UPJOHN'S DRUG XANAX ON TRIAL
Steven B. Harris
sbharris at ix.netcom.com
Tue Mar 24 02:19:35 EST 1998
In <351ceba6.5180031 at news.flash.net> etroll at flash.spamnet (Eric O.
>sbharris at ix.netcom.com(Steven B. Harris) wrote:
>> Here's a truth: there are no "bad drugs," --- instead, what there
>>are, are bad relationships between certain people and certain drugs.
>>If you need a prime example from your own experience, think of
>>If we made ethyl alcohol only available through physicians, would it
>>then be reasonable for alcoholics to blame doctors? And would
>>then be the simple cause of all alcoholism? Gee, that sounds like a
>>good proposal, then. Except I hope you understand that there are a
>>of things wrong it. Premises which need to be examined, and so
>> Steve Harris, M.D.
>If a drug has a higher incidence of major side effects than clinical
>effect, is it still a "good" drug?
Possibly. It may be a good drug that nobody knows enough about to
use well, at the moment. Prednisone and cortisone, when they were
first discovered, were not good drugs. Now, they are. Cyclosporin,
when it was first released, was not a good drug. Now it is.
Thalidomide is showing signs of one day becoming a good drug. We
learn, we rehabilitate. Some horses buck if you mount them wrong. But
not if you do it right.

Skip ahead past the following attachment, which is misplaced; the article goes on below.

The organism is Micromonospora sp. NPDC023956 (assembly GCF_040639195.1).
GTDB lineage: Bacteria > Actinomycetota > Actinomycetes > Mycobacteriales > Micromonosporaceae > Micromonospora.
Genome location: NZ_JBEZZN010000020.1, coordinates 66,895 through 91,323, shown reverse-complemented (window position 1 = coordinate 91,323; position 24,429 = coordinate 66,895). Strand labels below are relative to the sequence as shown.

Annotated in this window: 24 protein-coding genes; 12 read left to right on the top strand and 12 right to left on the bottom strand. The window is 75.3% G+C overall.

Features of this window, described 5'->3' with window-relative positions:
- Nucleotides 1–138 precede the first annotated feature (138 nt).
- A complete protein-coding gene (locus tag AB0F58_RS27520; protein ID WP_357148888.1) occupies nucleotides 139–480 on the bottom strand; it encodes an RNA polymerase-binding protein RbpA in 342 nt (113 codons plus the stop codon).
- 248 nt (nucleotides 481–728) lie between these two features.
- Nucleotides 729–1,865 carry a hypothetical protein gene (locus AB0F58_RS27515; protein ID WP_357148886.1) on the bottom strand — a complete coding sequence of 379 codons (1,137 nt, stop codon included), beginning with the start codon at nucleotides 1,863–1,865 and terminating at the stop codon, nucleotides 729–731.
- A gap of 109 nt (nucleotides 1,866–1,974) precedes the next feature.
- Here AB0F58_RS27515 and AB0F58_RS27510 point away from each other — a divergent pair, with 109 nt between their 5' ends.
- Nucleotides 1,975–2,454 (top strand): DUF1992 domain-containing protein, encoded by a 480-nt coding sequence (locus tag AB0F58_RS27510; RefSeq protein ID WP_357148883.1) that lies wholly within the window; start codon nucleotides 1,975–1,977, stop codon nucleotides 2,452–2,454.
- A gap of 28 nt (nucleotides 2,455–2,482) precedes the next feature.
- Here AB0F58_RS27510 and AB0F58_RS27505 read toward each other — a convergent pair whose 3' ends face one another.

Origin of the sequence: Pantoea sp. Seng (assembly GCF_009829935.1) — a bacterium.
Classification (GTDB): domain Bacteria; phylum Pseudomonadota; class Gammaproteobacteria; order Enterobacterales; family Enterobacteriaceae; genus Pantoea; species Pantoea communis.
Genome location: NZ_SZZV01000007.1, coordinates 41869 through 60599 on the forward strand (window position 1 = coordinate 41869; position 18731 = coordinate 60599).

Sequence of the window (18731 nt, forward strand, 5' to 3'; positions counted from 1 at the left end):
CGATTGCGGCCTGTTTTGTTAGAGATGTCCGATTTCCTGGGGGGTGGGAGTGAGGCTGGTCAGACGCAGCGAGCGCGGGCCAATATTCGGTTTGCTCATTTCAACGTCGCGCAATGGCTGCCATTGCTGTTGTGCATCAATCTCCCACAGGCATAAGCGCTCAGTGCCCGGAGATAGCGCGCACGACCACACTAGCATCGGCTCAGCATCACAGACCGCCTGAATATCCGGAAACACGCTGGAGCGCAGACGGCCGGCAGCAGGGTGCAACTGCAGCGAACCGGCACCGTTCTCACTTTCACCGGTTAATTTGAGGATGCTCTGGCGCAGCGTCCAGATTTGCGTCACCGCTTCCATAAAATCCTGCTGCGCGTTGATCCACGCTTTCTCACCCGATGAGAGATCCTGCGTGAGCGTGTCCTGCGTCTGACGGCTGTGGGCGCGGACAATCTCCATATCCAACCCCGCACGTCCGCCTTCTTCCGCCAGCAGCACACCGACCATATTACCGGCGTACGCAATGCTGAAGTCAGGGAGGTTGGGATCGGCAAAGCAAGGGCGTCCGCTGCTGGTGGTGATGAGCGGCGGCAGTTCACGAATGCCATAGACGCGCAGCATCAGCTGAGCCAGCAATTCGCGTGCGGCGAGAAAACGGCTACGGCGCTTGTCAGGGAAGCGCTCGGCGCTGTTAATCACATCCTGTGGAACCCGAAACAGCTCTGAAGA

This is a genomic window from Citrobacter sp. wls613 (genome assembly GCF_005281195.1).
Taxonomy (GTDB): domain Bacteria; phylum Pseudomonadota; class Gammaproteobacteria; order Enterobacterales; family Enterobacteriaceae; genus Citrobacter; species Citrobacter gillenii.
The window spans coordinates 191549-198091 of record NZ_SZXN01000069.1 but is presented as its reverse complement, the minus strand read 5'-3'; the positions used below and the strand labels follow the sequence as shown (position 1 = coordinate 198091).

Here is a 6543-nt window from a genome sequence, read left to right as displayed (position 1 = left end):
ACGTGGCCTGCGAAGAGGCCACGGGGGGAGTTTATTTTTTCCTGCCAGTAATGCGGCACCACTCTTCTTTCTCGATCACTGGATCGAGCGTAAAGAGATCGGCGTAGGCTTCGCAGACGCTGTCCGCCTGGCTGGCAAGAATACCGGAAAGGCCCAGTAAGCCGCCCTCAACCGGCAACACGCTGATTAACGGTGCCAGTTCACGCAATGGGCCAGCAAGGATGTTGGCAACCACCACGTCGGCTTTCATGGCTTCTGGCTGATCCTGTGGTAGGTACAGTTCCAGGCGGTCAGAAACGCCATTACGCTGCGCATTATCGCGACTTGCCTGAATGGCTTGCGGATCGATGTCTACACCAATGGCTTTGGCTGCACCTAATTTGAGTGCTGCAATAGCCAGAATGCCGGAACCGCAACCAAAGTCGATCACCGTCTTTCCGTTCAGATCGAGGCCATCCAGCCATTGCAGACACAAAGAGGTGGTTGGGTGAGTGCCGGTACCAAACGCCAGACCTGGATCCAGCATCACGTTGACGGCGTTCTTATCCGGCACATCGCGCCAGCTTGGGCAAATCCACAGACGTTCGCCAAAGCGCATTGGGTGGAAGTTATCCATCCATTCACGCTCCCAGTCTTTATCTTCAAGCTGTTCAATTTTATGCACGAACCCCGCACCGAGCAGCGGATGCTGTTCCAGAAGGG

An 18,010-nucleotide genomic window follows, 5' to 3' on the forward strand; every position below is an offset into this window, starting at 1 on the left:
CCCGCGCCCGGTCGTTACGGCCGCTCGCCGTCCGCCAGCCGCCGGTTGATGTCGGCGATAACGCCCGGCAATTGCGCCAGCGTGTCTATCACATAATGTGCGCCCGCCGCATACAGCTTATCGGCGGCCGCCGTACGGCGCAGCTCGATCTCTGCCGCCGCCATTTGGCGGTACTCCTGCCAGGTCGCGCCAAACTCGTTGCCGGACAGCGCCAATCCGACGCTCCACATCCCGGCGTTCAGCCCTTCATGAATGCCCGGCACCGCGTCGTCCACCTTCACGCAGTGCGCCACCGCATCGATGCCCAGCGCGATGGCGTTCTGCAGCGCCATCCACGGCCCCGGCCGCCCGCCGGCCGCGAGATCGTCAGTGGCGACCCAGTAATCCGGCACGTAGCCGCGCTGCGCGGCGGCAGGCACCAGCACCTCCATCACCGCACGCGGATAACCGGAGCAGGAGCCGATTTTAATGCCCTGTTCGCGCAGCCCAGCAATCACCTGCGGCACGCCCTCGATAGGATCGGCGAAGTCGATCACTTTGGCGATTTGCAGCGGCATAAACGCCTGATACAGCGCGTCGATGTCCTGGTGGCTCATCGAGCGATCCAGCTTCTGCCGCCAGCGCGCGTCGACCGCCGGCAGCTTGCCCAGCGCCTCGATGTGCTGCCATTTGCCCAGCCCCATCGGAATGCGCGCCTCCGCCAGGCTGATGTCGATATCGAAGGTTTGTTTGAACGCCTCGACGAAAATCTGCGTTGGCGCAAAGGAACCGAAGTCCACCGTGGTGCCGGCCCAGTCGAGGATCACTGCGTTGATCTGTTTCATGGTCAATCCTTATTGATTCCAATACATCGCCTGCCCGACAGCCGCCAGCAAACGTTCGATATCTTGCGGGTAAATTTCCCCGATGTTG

Most drugs go through three phases of clinical development, called
the P, the PP, and the PPP phases. The Panacea phase is where we
think a new drug is the answer to half of all diseases--- a major
advance. Later, as side effects come in and we're not sure who's
getting them, the drug goes though the Pandora Plague phase, in which
we think the FDA has made a major *(&^ up, and we have another
Thalidomide on our hands (one thinks of backlash to AZT, Prozac,
Accutane). Finally, as we learn to use the new drugs correctly and
with attention to its special dangers, they enter into the Perfectly
Pedestrian Pharmaceutical Phase, and join the ranks of the other drugs.
Thanks to pharmacy prof Louis Goodman (who once taught at my medical
school) for the 3 episodes in the marketing life of the average
Steve Harris, M.D.
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